David Foster Wallace's Infinite Jest is the textual realization of this game of infinite narration. Whereas the interaction between infinity and jest in the book can often be depicted as a lose performance of play, the reading process ...
Author: Rainer Holl
Publisher: Anchor Academic Publishing (aap_verlag)
Category: Language Arts & Disciplines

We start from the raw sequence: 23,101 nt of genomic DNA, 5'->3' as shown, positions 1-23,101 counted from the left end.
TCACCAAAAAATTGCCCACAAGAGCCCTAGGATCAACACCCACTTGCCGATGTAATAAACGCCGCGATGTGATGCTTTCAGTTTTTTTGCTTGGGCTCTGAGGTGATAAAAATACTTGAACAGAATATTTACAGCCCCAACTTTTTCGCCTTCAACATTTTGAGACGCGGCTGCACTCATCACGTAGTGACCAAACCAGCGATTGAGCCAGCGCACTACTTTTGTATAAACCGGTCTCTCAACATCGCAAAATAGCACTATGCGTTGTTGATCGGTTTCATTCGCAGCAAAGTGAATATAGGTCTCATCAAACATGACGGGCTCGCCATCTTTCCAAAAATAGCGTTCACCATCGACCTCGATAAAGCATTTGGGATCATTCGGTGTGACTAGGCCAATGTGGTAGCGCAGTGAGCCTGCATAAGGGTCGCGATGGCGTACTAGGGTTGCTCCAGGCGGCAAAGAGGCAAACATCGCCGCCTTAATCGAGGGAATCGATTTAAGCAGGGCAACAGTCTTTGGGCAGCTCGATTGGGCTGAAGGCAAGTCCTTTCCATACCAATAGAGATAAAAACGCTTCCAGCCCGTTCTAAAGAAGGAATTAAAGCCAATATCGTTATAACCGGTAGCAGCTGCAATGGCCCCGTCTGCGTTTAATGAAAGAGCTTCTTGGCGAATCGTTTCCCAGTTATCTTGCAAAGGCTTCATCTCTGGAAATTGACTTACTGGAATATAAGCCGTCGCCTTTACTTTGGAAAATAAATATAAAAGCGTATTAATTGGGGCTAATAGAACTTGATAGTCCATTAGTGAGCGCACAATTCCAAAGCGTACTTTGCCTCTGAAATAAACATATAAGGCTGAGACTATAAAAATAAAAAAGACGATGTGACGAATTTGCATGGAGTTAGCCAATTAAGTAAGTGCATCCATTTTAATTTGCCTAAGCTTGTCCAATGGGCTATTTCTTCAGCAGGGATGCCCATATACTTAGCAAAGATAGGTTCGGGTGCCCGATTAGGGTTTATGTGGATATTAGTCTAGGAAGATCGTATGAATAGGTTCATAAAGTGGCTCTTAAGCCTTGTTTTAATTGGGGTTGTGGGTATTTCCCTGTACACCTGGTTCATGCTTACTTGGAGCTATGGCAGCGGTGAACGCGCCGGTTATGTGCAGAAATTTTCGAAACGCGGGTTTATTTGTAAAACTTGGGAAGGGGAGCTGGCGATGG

In 1996, David Foster Wallace published his second major novel 'Infinite Jest' that changed not only our understanding of what literature can do but, also the way we read literature. Despite its age, the book has not lost a single bit of its fascination, its actuality, and its academic appeal. With its hundreds of characters, thousands of pages, hundreds of endnotes and myriads of different perspectives, sub-plots, and narrative digressions, 'Infinite Jest' was, and still is, an extraordinary challenge for its readers as well as literary critics. One interesting question related to Wallace's work is to what extent readers are able to establish, and defend their own way of approaching literature, their natural reading habits, their personal boundaries, and their 'readerly authority' that are challenged by their discourse with the book. The author shows in how far the reader of 'Infinite Jest' has to get involved in this work of play, how it affects the way they read the book, and how the idiosyncratic reading experience finally becomes an integral part of the whole book itself.